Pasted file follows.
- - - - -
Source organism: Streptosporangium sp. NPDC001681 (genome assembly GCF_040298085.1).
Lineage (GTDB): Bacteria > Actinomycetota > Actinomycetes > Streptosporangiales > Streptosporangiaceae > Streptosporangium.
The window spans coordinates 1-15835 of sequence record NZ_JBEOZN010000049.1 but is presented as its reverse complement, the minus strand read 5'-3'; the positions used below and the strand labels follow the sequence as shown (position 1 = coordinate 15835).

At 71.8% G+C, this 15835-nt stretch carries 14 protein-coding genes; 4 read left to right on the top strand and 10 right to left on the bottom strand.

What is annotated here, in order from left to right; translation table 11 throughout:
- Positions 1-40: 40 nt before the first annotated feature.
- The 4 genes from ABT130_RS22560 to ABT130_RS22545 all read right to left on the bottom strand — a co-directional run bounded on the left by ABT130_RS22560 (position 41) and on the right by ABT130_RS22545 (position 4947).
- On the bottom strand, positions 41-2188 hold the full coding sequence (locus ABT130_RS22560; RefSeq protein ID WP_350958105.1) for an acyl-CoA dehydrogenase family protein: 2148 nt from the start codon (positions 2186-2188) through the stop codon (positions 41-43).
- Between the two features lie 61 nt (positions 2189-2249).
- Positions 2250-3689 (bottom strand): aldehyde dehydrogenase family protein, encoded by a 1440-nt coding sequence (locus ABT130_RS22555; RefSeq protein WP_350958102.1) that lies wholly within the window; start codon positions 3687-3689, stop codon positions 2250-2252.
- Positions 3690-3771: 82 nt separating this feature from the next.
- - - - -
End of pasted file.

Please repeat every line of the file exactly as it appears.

Source organism: Streptosporangium sp. NPDC001681 (genome assembly GCF_040298085.1).
Lineage (GTDB): Bacteria > Actinomycetota > Actinomycetes > Streptosporangiales > Streptosporangiaceae > Streptosporangium.
The window spans coordinates 1-15835 of sequence record NZ_JBEOZN010000049.1 but is presented as its reverse complement, the minus strand read 5'-3'; the positions used below and the strand labels follow the sequence as shown (position 1 = coordinate 15835).

At 71.8% G+C, this 15835-nt stretch carries 14 protein-coding genes; 4 read left to right on the top strand and 10 right to left on the bottom strand.

What is annotated here, in order from left to right; translation table 11 throughout:
- Positions 1-40: 40 nt before the first annotated feature.
- The 4 genes from ABT130_RS22560 to ABT130_RS22545 all read right to left on the bottom strand — a co-directional run bounded on the left by ABT130_RS22560 (position 41) and on the right by ABT130_RS22545 (position 4947).
- On the bottom strand, positions 41-2188 hold the full coding sequence (locus ABT130_RS22560; RefSeq protein ID WP_350958105.1) for an acyl-CoA dehydrogenase family protein: 2148 nt from the start codon (positions 2186-2188) through the stop codon (positions 41-43).
- Between the two features lie 61 nt (positions 2189-2249).
- Positions 2250-3689 (bottom strand): aldehyde dehydrogenase family protein, encoded by a 1440-nt coding sequence (locus ABT130_RS22555; RefSeq protein WP_350958102.1) that lies wholly within the window; start codon positions 3687-3689, stop codon positions 2250-2252.
- Positions 3690-3771: 82 nt separating this feature from the next.